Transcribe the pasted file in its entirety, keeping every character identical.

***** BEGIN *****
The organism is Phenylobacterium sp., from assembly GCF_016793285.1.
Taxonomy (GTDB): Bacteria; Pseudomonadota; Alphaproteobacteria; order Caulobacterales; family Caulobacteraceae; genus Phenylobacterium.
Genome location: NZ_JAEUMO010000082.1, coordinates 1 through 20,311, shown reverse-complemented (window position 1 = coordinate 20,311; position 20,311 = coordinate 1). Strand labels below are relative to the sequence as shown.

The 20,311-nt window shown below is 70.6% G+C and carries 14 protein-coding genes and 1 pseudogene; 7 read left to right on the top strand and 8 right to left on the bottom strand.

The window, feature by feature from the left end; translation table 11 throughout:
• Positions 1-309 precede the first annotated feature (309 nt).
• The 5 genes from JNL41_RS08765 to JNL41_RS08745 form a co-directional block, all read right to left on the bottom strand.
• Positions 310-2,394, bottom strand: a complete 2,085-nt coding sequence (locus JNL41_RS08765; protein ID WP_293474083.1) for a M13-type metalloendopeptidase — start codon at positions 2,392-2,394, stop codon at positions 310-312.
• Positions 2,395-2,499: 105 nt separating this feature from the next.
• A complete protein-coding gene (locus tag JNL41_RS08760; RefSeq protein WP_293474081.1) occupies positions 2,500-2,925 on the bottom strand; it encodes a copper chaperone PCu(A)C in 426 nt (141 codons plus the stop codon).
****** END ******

The organism is Phenylobacterium sp., from assembly GCF_016793285.1.
Taxonomy (GTDB): Bacteria; Pseudomonadota; Alphaproteobacteria; order Caulobacterales; family Caulobacteraceae; genus Phenylobacterium.
Genome location: NZ_JAEUMO010000082.1, coordinates 1 through 20,311, shown reverse-complemented (window position 1 = coordinate 20,311; position 20,311 = coordinate 1). Strand labels below are relative to the sequence as shown.

The 20,311-nt window shown below is 70.6% G+C and carries 14 protein-coding genes and 1 pseudogene; 7 read left to right on the top strand and 8 right to left on the bottom strand.

The window, feature by feature from the left end; translation table 11 throughout:
• Positions 1-309 precede the first annotated feature (309 nt).
• The 5 genes from JNL41_RS08765 to JNL41_RS08745 form a co-directional block, all read right to left on the bottom strand.
• Positions 310-2,394, bottom strand: a complete 2,085-nt coding sequence (locus JNL41_RS08765; protein ID WP_293474083.1) for a M13-type metalloendopeptidase — start codon at positions 2,392-2,394, stop codon at positions 310-312.
• Positions 2,395-2,499: 105 nt separating this feature from the next.
• A complete protein-coding gene (locus tag JNL41_RS08760; RefSeq protein WP_293474081.1) occupies positions 2,500-2,925 on the bottom strand; it encodes a copper chaperone PCu(A)C in 426 nt (141 codons plus the stop codon).